Note: Dated communications are archived here for reference, but may not reflect the most up-to-date information available.
It seems hard to imagine a year has passed since Notre Dame suspended in-person classes due to COVID-19. Sadly, the pandemic has since claimed the lives of more than 2.5 million people worldwide, including nearly 525,000 in the U.S., and profoundly changed the lives of people around the world.
As we look back on the past twelve months, we choose to remember as well the many bright spots – the challenges we faced, the small successes we have enjoyed, and the way our entire campus community came together in common purpose. We could not be prouder or more grateful for all you have done for our University and our students this past year and for your continued dedication to our work remaining this semester. Here is a brief update.
By the numbers and variants
Week over week, positive cases in our campus community remain relatively stable, but stable at numbers higher than we would prefer. Some of you have been asking about variants of COVID-19 on campus. COVID-19 variants have been confirmed in nearly all 50 states at this point. The Indiana Department of Health acknowledged that the B.1.1.7 variant is in the State of Indiana, and St. Joseph County Deputy Health Officer Dr. Mark Fox said the B.1.1.7 variant is present in the county. If the B.1.1.7 variant is in St. Joseph County, then it is likely on campus now or soon will be. Because the B.1.1.7 variant has been shown to be more transmissible, following our public health protocols becomes even more important.
COVID-19 vaccines have proven to be safe and effective in preventing hospitalization and death, and we continue to encourage everyone to register for a vaccination as soon as they are eligible. This morning the state lowered the eligibility age to 45, significantly expanding the number of people eligible in our region.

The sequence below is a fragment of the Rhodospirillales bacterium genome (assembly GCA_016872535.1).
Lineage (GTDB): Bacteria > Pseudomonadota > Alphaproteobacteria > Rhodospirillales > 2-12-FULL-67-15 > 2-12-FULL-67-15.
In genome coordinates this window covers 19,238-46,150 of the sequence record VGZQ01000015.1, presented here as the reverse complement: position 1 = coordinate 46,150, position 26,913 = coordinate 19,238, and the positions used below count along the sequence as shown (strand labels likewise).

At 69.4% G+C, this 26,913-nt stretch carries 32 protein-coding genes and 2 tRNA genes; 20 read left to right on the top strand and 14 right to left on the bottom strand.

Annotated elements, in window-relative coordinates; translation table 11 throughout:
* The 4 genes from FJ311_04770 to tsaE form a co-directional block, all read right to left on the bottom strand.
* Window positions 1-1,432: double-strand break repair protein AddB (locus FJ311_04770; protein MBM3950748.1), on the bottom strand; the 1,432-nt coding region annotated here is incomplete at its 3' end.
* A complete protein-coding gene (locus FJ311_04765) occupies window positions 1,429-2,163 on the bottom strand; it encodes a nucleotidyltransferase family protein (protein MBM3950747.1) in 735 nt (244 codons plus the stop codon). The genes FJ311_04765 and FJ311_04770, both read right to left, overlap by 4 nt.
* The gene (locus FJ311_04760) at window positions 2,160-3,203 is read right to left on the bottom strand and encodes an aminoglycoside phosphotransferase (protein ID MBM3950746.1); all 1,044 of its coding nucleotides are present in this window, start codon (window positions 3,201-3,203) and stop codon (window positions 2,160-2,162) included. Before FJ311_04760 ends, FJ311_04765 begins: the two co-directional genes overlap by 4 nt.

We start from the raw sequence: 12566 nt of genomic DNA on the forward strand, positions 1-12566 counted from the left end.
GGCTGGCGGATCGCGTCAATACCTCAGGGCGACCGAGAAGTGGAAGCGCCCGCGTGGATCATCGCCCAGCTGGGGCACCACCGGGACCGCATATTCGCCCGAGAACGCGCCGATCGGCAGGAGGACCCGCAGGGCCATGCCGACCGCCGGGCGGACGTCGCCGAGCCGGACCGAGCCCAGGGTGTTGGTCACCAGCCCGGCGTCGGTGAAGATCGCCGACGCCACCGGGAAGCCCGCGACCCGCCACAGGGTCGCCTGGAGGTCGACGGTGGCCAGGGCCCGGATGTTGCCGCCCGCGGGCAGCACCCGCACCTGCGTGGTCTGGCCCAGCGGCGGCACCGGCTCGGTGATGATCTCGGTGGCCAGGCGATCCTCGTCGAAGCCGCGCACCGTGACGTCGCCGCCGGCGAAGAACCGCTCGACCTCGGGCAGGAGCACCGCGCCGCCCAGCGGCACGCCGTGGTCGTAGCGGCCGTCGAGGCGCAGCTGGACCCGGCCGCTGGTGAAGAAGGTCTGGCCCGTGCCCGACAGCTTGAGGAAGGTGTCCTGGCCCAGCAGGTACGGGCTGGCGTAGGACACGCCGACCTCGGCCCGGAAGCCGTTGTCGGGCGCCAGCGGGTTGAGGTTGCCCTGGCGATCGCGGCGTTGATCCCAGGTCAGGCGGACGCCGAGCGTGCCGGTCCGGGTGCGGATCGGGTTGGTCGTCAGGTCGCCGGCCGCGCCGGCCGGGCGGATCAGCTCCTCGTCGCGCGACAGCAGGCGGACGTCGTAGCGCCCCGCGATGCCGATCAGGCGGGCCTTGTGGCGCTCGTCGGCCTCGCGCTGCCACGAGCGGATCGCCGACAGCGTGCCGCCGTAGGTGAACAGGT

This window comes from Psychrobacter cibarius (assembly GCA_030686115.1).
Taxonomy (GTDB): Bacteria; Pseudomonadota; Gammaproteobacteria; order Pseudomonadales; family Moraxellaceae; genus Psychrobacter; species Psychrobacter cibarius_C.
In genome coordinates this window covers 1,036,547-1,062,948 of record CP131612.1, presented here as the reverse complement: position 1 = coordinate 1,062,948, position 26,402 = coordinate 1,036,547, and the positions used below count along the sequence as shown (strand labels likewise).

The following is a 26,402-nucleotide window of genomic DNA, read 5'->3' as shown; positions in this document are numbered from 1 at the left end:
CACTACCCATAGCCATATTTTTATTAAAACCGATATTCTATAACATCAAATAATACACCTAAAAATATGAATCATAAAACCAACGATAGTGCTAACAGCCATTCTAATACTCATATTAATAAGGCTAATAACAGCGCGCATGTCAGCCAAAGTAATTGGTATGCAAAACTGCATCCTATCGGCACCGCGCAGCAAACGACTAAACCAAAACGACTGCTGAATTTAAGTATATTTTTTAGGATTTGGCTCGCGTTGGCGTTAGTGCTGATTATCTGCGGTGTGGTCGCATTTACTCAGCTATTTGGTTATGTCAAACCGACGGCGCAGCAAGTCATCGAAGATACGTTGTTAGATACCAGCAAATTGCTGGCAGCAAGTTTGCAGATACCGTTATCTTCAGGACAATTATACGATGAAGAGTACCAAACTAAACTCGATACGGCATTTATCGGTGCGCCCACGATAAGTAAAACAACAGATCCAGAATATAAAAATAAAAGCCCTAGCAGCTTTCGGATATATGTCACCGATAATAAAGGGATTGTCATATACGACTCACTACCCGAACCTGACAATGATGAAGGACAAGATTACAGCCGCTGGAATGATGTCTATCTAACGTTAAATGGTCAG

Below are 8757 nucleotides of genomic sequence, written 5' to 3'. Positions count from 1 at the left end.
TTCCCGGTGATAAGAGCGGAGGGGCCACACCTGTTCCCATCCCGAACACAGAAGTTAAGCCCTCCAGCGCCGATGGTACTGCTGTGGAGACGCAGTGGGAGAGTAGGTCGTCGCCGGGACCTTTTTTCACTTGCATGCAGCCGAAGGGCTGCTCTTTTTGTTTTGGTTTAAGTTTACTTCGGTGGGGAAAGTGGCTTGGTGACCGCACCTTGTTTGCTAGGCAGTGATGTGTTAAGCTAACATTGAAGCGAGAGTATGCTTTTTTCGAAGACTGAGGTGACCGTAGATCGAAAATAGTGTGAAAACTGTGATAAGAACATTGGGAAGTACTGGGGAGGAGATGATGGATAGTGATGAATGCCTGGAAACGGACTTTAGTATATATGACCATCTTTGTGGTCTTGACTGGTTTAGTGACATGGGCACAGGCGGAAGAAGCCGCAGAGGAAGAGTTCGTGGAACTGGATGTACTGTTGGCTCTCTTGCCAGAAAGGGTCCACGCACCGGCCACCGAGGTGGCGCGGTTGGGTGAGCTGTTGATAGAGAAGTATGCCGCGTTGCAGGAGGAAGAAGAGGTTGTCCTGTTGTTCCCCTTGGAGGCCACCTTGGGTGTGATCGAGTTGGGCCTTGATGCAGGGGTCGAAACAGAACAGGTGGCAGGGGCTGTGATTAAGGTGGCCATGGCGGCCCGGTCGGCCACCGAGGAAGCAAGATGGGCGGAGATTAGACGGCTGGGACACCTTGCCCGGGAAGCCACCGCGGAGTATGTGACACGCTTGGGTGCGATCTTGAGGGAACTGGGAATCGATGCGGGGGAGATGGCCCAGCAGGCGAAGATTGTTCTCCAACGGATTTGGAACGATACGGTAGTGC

Yesterday you should have received an email from the University’s Vaccine Administration Team requesting you to upload your vaccination documentation once you have received the second dose of the Moderna or Pfizer vaccine, or a single dose of the Johnson & Johnson vaccine, using the following steps:
1. Scan or take a picture of your vaccination card.
2. Access the portal at https://go.nd.edu/vaccineportal.
3. Click on the red text link on the landing page directing you to fill out your pending forms.
4. Open the form for COVID Vaccination – Faculty or Staff.
5. Choose the option to share your one or two-dose vaccine information.
NOTE: If you received the two-dose series, make sure that you have completed both doses before uploading any information.
Interpreters needed for Notre Dame vaccination clinic
As mentioned previously, the state plans to hold two daylong mass vaccination clinics at Notre Dame’s Compton Family Ice Arena, Friday and Saturday, March 26 and 27. The Indiana Department of Health is looking for volunteers to serve as Spanish language interpreters. No medical training is required, but volunteers must be fluent in Spanish. To volunteer, please email email@example.com.
With Easter just weeks away, vaccinations becoming widely available, and commencement on the horizon, there is significant cause for optimism as we look forward. Even so, the virus and its variants remain a serious threat to our campus and the surrounding community. It remains critical that each of us does his or her part to keep our campus community safe so that we continue to minimize illnesses, hospitalizations, and deaths from COVID-19. Below is a photo of one of the evening shift teams in the saliva surveillance laboratory. We offer our special thanks to this amazing team who have all done so much to keep our campus safe and healthy.
- Wear your mask
- Practice physical distancing
- Wash your hands frequently
- Complete your daily health check
- Keep your scheduled testing appointments
We hope you all have a very safe and happy St. Patrick’s Day!
Yours in Notre Dame,
Marie Lynn Miranda, Provost
Shannon Cullinan, Executive Vice President